In March, the class actions against Uber were abandoned when the rideshare giant agreed to a near $272 million settlement to compensate taxi and hire car drivers who lost out when they moved into the Australian market.

The Supreme Court of Victoria will hold a hearing later this year to determine whether to approve the proposed settlement.

It’s the fifth-largest class action settlement in Australia’s history and comes five years after the actions on behalf of more than 8,000 taxi and hire car owners and drivers was launched.

The drivers and car owners lost income and licence values because of Uber’s ‘aggressive’ arrival into the market.

The first-class action had been brought by Nicos Andrianakis, who was a taxi driver, operator and licence owner in Melbourne.

Andrianakis brought the action on his own behalf and on behalf of all other taxi and hire car/limousine/charter vehicle drivers, operators and licence owners as well as taxi network service providers in Victoria, New South Wales, Queensland and Western Australia.

The second-class action was the Salem Proceeding.

Neos Kosmos has become aware of the proposed settlement detailed by the Supreme Court of Victoria.

According to the proposal, the court will hold a hearing on September 9 to 10 to see if the settlement will be approved, while on July 25, there will be a sitting to deal with administrative matters.

It is not yet known how much the court will approve to be deducted from the settlement sum for legal costs, funding costs, settlement administration costs and reimbursement payments to the plaintiffs and sample group members.

Managing Director of Southern Cross Chauffeur Drive, George Kapnias told Neos Kosmos that he has received information from Maurice Blackburn lawyers that $37m will go to the law firm and an additional $82m to overseas donors in England.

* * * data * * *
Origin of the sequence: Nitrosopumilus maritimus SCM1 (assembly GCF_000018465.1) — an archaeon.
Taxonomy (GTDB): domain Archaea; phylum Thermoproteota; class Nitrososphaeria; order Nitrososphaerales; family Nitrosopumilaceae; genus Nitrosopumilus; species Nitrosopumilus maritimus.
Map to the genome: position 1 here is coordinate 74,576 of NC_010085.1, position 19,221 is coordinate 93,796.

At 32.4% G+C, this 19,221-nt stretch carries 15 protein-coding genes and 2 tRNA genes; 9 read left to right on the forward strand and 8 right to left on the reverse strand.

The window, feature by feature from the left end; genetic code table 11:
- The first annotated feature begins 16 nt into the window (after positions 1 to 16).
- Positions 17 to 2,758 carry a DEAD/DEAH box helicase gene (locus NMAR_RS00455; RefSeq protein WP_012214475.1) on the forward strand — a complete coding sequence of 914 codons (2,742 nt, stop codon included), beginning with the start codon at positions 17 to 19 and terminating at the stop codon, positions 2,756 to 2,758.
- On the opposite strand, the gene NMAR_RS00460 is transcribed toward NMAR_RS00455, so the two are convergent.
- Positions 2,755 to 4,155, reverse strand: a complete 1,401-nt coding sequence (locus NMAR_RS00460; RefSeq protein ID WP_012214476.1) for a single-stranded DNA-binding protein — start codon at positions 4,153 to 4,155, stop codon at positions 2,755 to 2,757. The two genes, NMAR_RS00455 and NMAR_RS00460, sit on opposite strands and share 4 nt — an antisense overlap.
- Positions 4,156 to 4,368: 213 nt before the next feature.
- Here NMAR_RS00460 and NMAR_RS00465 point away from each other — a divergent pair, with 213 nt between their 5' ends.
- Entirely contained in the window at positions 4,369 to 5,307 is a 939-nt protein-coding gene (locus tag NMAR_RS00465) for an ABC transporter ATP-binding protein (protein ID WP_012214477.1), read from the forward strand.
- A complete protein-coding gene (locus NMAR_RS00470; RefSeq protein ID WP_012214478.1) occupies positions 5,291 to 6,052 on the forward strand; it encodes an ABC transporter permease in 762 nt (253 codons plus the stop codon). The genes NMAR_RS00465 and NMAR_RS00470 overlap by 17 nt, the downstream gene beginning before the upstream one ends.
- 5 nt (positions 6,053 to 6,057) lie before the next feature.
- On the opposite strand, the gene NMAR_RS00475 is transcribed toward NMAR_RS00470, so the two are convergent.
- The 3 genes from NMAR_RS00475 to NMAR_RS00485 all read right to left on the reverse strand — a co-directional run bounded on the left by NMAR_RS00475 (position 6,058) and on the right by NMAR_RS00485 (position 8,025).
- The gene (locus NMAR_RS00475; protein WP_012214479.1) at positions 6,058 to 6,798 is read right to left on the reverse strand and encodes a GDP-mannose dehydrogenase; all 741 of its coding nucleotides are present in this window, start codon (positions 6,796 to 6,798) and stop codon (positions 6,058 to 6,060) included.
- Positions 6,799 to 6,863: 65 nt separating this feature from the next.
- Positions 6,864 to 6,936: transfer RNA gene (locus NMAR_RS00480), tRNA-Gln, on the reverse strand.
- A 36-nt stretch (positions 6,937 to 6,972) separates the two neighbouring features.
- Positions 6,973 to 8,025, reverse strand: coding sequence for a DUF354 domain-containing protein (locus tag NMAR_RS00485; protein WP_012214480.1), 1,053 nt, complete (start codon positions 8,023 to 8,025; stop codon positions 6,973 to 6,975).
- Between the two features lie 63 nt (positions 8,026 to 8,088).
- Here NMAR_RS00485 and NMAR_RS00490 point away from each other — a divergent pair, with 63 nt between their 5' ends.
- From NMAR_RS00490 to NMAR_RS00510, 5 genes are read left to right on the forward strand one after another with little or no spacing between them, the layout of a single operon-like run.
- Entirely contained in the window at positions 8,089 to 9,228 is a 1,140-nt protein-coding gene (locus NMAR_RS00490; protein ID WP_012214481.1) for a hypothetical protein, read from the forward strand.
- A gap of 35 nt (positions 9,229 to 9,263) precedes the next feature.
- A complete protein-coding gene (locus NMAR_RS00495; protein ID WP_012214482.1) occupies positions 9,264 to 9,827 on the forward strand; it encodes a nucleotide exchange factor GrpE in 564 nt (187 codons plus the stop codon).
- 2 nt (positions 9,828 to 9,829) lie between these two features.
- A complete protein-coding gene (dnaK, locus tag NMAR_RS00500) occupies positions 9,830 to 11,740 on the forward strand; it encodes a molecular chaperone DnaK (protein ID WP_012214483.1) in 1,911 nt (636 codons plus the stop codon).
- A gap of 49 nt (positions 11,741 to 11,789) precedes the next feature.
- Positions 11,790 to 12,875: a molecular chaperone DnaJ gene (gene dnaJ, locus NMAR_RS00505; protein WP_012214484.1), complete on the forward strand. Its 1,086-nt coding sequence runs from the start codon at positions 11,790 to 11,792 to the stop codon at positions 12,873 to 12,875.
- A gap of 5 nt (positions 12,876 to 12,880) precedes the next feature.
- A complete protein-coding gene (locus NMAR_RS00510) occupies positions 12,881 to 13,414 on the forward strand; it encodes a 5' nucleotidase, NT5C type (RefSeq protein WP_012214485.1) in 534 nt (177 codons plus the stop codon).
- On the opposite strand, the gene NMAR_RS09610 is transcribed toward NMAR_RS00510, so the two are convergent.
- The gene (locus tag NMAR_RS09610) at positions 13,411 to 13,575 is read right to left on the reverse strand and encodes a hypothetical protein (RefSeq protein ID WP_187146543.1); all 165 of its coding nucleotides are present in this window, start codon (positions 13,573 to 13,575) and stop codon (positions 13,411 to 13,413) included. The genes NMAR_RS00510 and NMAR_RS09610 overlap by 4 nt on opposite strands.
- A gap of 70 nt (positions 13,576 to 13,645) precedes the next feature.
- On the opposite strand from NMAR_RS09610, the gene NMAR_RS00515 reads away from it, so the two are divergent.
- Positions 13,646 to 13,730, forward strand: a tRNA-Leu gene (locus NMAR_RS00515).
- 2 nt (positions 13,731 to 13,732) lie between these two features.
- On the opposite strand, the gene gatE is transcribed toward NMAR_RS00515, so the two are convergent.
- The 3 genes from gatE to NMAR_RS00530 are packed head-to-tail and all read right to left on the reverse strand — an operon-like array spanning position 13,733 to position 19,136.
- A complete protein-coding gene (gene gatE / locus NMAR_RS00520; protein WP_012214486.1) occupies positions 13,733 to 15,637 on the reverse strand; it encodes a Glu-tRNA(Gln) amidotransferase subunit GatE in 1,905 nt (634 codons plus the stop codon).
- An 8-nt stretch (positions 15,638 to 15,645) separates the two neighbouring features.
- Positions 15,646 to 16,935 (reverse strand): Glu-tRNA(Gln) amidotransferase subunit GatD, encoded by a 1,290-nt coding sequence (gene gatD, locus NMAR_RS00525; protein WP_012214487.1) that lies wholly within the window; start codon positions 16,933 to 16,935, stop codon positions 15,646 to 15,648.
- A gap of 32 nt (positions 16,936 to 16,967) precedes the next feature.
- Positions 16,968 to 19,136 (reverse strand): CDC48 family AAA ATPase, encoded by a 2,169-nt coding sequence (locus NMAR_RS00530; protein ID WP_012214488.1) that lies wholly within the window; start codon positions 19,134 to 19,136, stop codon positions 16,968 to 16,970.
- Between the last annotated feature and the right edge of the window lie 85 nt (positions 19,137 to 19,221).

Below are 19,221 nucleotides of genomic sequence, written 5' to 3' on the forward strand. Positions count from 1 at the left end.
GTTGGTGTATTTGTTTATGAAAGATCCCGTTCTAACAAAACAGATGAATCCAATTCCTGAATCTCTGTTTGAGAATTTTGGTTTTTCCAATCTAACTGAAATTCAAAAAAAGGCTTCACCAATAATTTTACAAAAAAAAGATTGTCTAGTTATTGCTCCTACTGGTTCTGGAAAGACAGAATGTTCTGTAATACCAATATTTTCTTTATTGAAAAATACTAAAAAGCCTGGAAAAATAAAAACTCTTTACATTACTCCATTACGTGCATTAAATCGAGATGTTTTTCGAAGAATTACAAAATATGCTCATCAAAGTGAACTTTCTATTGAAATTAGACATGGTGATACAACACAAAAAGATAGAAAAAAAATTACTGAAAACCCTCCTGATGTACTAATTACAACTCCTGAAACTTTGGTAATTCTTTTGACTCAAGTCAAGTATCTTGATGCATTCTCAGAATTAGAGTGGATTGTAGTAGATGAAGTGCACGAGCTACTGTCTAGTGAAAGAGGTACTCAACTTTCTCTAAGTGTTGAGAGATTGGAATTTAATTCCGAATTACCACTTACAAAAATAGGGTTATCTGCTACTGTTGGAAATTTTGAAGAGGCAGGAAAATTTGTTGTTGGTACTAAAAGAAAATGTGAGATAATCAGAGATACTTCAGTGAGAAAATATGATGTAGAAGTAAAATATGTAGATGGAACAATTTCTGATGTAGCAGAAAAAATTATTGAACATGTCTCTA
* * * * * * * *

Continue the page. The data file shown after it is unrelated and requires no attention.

An Uber sign is displayed inside a car. Lawsuits against Uber claimed the US giant began illegally operating ride sharing in Australia to gain an unfair advantage over competitors. Photo: AAP via AP/Nam Y. Huh

That total of $119m including some additional costs would then only see half of the settlement reach the 8,000 drivers.

“As far as Maurice Blackburn is concerned, they’ve basically taken advantage of us,” he said.

“They saw that the industry wasn’t well represented, and they put the whole thing together.

“The losers are not only the drivers, it is also the state governments that have given up a respectable source of income, as Victoria currently sells licenses for only $57 a year.”

Government issued licenses used to be around half a million.

He said by 2014 standards, if Uber tried to operate in accordance with the law, with $272 million it could only buy 560 taxi licenses in Melbourne.

Kapnias also argues that with the tactics they practiced, they have managed to have over 100,000 drivers/cars.

“Everyone who has been harmed will receive very little and at the same time, lawyers, financiers and Uber itself, as Harry Klynn used to say, will eat lobsters, black caviar and drink old wine.”

Kapnias has been involved in the industry since 1989, and his family since 1961. He was 46-years-old when Uber entered the market while others were in their 70s or newly retirees.

“There were other people who had driven their cab for 40 years, paid it off, done everything, followed the rules, followed the laws, did everything right, paid their taxes and retired on the basis that they had some sort of potential for an ongoing income.”

“My concern is largely for the generation Greek migrants who got their licence in the sixties and seventies and then retired between 2010-2014.

“I know personally people who did that and then weeks or months later they are denuded of their lifetime efforts.”